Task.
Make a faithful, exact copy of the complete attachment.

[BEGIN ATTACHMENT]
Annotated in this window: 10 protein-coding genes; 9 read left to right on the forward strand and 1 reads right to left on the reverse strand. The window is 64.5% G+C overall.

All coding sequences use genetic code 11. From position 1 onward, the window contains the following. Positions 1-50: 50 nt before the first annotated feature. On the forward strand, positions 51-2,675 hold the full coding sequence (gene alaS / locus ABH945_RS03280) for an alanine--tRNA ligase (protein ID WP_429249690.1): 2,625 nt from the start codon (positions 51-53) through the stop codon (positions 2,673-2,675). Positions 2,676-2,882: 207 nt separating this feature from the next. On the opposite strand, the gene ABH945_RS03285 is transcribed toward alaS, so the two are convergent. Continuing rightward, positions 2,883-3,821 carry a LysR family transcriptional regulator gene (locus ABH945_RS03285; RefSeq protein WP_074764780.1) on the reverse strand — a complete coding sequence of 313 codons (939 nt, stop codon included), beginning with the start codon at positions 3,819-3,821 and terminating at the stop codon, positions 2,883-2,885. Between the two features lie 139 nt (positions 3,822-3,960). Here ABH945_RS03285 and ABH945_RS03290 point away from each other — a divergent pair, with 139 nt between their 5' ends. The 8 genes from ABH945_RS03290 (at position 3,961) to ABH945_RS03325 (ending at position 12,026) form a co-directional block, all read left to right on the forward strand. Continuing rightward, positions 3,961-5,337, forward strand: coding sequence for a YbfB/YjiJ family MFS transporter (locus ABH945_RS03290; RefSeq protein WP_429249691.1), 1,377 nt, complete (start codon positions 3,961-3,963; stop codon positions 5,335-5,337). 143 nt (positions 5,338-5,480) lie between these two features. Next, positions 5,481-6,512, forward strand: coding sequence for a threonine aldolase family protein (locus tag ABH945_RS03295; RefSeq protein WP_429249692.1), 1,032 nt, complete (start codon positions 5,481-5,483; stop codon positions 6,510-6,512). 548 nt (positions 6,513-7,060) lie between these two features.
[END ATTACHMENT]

Annotated in this window: 10 protein-coding genes; 9 read left to right on the forward strand and 1 reads right to left on the reverse strand. The window is 64.5% G+C overall.

All coding sequences use genetic code 11. From position 1 onward, the window contains the following. Positions 1-50: 50 nt before the first annotated feature. On the forward strand, positions 51-2,675 hold the full coding sequence (gene alaS / locus ABH945_RS03280) for an alanine--tRNA ligase (protein ID WP_429249690.1): 2,625 nt from the start codon (positions 51-53) through the stop codon (positions 2,673-2,675). Positions 2,676-2,882: 207 nt separating this feature from the next. On the opposite strand, the gene ABH945_RS03285 is transcribed toward alaS, so the two are convergent. Continuing rightward, positions 2,883-3,821 carry a LysR family transcriptional regulator gene (locus ABH945_RS03285; RefSeq protein WP_074764780.1) on the reverse strand — a complete coding sequence of 313 codons (939 nt, stop codon included), beginning with the start codon at positions 3,819-3,821 and terminating at the stop codon, positions 2,883-2,885. Between the two features lie 139 nt (positions 3,822-3,960). Here ABH945_RS03285 and ABH945_RS03290 point away from each other — a divergent pair, with 139 nt between their 5' ends. The 8 genes from ABH945_RS03290 (at position 3,961) to ABH945_RS03325 (ending at position 12,026) form a co-directional block, all read left to right on the forward strand. Continuing rightward, positions 3,961-5,337, forward strand: coding sequence for a YbfB/YjiJ family MFS transporter (locus ABH945_RS03290; RefSeq protein WP_429249691.1), 1,377 nt, complete (start codon positions 3,961-3,963; stop codon positions 5,335-5,337). 143 nt (positions 5,338-5,480) lie between these two features. Next, positions 5,481-6,512, forward strand: coding sequence for a threonine aldolase family protein (locus tag ABH945_RS03295; RefSeq protein WP_429249692.1), 1,032 nt, complete (start codon positions 5,481-5,483; stop codon positions 6,510-6,512). 548 nt (positions 6,513-7,060) lie between these two features.